‘The London Gold Pool was the pooling of gold reserves by a group of eight central banks in the United States and seven European countries that agreed on 1 November 1961 to cooperate in maintaining the Bretton Woods system of fixed-rate convertible currencies and defending a gold price of US$35 per troy ounce by interventions in the London gold market.
The central banks coordinated concerted methods of gold sales to balance spikes in the market price of gold as determined by the London morning gold fixing while buying gold on price weaknesses. The United States provided 50% of the required gold supply for sale. The price controls were successful for six years when the system became no longer workable because the world’s supply of gold was insufficient, runs on gold, the British pound, and the US dollar occurred, and France decided to withdraw from the pool. The pool collapsed in March 1968.’
Once again, this method of controlling the price of gold to maintain faith in the value of paper currencies (or in Roosevelt’s case, to placate special interest groups) proved to be useless. A few years after the London Gold Pool collapsed, the US refused to exchange dollars for gold and the dollar price of gold went from US$35 and ounce of over US$800. It took a decade to get there but the gains, even if you participated in some of the move, were sensational.
Today’s Gold Market
A similar situation is unfolding today. Andrew Maguire’s revelations and subsequent testimony at the CFTC hearing, which basically conceded that 100 times more gold is traded than actually exists, will eventually produce a massive short squeeze in physical gold.
A short squeeze means that players who are ‘short’, i.e. those that owe gold to someone else but don’t actually have any, will be forced to buy gold on the spot market to honour their contracts. Either that or default.
We think there will at some point be a scramble for physical metal and the price will surge higher.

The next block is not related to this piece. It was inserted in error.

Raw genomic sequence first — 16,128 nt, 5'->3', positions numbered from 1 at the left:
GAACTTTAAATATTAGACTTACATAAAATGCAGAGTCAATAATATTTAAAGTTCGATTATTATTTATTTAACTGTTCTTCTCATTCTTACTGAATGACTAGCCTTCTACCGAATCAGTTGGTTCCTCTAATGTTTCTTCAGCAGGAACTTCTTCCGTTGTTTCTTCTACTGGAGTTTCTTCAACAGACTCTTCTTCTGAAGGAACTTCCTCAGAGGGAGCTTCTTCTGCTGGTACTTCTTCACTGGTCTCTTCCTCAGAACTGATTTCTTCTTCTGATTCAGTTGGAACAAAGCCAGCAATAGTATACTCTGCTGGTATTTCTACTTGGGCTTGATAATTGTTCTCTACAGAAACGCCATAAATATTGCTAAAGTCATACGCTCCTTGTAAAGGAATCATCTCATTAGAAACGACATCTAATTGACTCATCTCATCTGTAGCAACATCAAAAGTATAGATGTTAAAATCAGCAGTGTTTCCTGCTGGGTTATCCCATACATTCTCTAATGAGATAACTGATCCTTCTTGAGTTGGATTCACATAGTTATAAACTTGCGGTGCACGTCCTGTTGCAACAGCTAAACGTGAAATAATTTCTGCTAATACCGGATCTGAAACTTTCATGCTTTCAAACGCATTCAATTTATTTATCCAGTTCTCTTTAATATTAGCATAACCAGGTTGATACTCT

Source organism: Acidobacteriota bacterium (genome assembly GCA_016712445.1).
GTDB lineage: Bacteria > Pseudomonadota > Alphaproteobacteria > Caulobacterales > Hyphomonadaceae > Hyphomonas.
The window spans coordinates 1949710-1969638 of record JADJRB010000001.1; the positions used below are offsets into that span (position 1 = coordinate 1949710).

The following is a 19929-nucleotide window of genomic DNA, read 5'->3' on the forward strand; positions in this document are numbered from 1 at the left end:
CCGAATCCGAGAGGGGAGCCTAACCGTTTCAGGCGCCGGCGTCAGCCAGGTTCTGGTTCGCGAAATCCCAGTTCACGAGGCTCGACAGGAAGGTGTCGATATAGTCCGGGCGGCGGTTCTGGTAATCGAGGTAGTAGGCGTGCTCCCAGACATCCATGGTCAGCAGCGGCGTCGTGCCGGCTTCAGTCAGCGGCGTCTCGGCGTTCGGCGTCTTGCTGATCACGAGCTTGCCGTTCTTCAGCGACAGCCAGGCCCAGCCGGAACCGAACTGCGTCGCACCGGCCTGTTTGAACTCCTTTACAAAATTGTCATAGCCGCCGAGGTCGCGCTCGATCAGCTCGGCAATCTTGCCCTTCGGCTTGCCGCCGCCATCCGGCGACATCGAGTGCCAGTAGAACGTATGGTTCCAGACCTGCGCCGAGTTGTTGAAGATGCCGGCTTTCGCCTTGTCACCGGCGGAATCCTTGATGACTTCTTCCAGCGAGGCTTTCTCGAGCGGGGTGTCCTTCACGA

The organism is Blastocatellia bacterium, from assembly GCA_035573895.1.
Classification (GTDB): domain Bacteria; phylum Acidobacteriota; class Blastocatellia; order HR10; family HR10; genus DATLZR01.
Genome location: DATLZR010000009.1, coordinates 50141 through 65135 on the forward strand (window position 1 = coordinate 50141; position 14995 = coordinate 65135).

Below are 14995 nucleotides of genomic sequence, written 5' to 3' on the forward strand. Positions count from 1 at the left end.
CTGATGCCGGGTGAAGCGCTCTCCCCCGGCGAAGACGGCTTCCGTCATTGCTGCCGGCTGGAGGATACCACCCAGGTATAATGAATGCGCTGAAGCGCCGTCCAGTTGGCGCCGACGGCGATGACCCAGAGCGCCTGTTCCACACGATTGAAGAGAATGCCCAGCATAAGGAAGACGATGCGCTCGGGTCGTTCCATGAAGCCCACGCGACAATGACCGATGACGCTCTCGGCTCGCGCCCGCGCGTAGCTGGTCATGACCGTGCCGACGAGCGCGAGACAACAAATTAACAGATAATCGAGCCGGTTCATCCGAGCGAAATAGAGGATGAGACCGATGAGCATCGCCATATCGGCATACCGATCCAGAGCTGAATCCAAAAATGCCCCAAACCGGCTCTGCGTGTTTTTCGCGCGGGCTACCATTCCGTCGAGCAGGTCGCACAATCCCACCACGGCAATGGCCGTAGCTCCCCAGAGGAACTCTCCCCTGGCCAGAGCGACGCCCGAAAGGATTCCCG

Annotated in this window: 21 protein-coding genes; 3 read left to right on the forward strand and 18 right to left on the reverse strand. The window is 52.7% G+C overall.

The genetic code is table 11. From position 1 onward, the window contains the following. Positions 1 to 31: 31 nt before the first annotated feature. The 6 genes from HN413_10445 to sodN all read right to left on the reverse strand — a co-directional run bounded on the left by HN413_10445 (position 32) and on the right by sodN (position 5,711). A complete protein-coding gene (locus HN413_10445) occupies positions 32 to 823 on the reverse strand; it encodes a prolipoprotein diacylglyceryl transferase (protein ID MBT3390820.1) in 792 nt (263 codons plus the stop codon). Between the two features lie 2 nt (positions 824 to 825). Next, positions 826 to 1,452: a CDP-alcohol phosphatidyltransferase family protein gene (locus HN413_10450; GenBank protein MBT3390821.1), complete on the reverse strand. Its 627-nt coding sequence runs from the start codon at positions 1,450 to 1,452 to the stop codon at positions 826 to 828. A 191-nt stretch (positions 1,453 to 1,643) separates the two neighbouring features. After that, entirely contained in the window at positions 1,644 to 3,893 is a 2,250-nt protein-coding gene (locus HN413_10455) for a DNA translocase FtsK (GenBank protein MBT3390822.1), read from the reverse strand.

This will happen because gold is like no other asset. The whole reason you own it is to avoid counterparty risk. Gold is a store of wealth and by owning physical gold you are not relying on the solvency of any other party.
So while some might think that $100 of outstanding claims on gold versus $1 of actual gold availability is ok because that’s how other markets operate miss the point completely. They say the leverage inherent in the gold market is ok because if short sellers cannot deliver, ‘cash’ settlement is always available.
But gold is the ultimate form of cash, and those owning physical gold do so because they want to diversify away from paper currencies. Why would they settle for a paper cash settlement?
Up until now, hedge funds have been predominant in the gold futures market and they have been willing to settle for cash. They have simply been playing the theme that increasing monetary disorder will be good for gold. In other words they have participated in the gold bull market without actually owning bullion itself.
But that might be about to change. Recent revelations have highlighted a weakness in the market structure. In financial markets, weaknesses eventually get exploited.
We believe more and more large gold investors will begin to take delivery of their bullion to ensure that they actually possess what they own. The benefits of having ‘exposure’ to gold (via the futures markets or in unallocated accounts) without the costs of storage, insurance etc will soon be outweighed by the risk of not actually owning gold when its most needed.
This move to take possession or have gold securely stored has already begun on a small scale but it will intensify. Physical gold will slowly diminish in circulation, producing the short squeeze discussed above.
This process is known as Gresham’s Law, named after 16th century English financier Sir Thomas Gresham. Its basic premise is that bad money drives out good money. It’s happening right now and will continue to do so.